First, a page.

The mind on display in Hitch-22 is one that has never lost the atmosphere of confidence that buoyed his youth, and that seems to operate on the principle that the revolution is only one television appearance or street-corner harangue away. There is an addictive quality to this atmosphere, and Hitchens wants to breathe the air of no other. “To be enrolled in its ranks,” he maintains even now, “is to be part of an alternative history as well as an alternative present and future”; “this ‘movement’ is everything.” To keep the feeling of relevance and contrarianism he has had to ratchet the size and importance of his positions steadily up and to expand his cast of enemies (e.g., Bill Clinton, Mother Teresa, Henry Kissinger) to the point where the only fight that would thrill him is one where he might get to catch the Almighty Himself on the hip, as he ultimately tried to do in god is not Great: How Religion Poisons Everything.
Hitch-22 is a slighter but much more rewarding book than that earlier bestseller. (Pity about the silly and self-admiring title, referring to the supposed paradox of having to “combat the relativists and the absolutists at the same time.” Only an absolutist would think this is a paradox.) It is the first of Hitchens’s books that is not polemical, and perhaps for that reason also the most honest. Hitchens’s previous books prosecuted their points with a tiresome insistence that somehow seemed incongruent to the humor he shows in his shorter work and to the indulgent and intemperate life he prides himself on living. In this volume there is no argument to prosecute, and the life is the story, so it can be lived openly.
The cast is studded with familiar names from London literary life in the 1970s, including the hypersexual Martin Amis (whose memoir Experience covers some of the same anecdotes), the brash genius Clive James, and James Fenton, the group’s poet and oracle. I mention these three recurring players, but the names are dropped from a great height, and in huge quantities, like cluster bombs, throughout the book. I picked a random ten-page section and found sixteen luminaries referenced, from Nelson Mandela to Jorge Luis Borges, called in by Hitchens to raise the narrative’s celebrity quotient. From the meals and binges of the principal cast, Hitchens extracts enough high-grade anecdotage to make this celebrity obsession tolerable. (If anything, these anecdotes, gossip, and witticisms that were the spoils of the politically engaged life are too much fun, and feel like they might have been not just sideshows to Hitchens’s politics but ends in themselves.)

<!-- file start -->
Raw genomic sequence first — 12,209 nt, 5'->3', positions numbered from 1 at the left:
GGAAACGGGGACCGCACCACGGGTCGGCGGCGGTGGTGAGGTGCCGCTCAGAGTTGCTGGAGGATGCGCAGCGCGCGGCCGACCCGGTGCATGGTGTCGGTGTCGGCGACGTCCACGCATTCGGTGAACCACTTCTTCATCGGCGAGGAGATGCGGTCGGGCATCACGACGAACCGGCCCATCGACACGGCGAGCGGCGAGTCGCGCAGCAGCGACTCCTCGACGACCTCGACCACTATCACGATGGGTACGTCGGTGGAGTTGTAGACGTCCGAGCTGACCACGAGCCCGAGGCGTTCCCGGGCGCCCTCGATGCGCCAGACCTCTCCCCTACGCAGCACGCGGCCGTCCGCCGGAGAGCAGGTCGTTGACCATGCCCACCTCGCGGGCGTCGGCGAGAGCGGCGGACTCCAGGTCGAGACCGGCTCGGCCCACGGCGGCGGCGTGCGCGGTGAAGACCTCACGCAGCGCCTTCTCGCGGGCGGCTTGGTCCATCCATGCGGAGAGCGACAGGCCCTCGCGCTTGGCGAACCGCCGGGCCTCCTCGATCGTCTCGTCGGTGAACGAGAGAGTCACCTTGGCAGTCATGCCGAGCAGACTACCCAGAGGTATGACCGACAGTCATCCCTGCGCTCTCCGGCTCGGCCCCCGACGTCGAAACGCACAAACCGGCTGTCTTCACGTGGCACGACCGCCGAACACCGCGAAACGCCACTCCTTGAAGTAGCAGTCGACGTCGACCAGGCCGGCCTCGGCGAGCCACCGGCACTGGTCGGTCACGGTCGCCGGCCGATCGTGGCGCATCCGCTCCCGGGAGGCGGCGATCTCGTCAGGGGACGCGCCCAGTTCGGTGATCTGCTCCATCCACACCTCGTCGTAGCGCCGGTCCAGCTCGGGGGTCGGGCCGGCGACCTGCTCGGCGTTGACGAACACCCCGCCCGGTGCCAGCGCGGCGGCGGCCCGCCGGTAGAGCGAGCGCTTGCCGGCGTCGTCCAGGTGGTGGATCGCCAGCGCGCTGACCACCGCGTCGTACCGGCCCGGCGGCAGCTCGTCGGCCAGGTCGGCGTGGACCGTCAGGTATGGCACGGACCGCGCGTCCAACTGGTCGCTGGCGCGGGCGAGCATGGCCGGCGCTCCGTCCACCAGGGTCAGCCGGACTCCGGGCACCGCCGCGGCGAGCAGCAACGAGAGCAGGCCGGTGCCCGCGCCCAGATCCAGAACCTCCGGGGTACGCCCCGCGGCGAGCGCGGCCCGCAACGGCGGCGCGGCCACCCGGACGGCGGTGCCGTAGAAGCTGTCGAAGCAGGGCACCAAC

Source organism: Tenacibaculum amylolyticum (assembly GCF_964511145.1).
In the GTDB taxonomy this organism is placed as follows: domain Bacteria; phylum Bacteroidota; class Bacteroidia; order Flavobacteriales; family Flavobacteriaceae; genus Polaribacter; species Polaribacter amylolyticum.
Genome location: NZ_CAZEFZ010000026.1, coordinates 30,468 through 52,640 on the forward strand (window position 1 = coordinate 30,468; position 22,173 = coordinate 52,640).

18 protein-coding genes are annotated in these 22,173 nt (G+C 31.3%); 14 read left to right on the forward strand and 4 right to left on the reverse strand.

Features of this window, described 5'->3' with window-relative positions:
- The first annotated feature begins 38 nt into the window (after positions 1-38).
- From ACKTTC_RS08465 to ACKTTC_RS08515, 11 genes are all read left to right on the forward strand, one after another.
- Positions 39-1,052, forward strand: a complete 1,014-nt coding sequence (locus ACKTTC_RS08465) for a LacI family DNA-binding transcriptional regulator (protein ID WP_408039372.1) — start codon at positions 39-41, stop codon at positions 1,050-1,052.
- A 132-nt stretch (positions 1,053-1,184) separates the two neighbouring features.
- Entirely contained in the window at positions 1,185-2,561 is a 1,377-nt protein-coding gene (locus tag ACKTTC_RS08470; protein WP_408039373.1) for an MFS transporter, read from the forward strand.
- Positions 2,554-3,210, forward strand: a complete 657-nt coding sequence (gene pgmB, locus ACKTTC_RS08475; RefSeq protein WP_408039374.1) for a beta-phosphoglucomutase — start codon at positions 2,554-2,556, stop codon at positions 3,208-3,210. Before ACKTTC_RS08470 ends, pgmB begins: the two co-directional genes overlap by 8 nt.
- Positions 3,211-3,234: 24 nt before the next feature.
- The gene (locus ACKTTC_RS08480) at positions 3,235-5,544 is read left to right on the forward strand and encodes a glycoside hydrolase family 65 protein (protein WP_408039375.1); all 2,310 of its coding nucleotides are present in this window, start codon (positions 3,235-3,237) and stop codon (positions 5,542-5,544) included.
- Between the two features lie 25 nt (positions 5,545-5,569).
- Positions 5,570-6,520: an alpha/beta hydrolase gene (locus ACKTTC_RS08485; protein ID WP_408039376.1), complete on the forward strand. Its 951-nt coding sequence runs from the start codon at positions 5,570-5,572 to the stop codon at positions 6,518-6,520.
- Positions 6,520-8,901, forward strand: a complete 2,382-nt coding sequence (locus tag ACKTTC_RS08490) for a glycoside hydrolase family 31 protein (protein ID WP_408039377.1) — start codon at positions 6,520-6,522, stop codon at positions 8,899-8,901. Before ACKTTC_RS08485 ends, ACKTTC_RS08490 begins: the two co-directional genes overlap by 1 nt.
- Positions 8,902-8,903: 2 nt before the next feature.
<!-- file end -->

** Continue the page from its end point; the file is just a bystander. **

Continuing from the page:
Hitch-22 provoked in this reviewer several out-loud cackles, emitted more through the middle of the book than through its later American chapters, some of which bear evidence of having been scavenged from magazine work for Vanity Fair. And it made me wonder whether my generation, much more cynical about the power of student protest, didn’t miss out on the first lumbering pulses of a great engine of inspiration that has apparently powered Hitchens for the last forty years, inspiring him never to say anything quietly when he could yell it out instead, nor to think anything that he could not also publish. The result has been a blessed existence in which he has found a paying audience for endless articles and television appearances, which are for him acts not of work but of leisure. Having so many strong opinions leads to having many wrong ones, of course, and the ambivalence about his adherence to the quasi-religion of Trotskyism is one that he would do well to resolve. In this volume he has mostly shown himself to be an incorrigible hedonist and an enviable wit. This is a good book, if not a serious one. Many memoirists, after all, show themselves to be much less.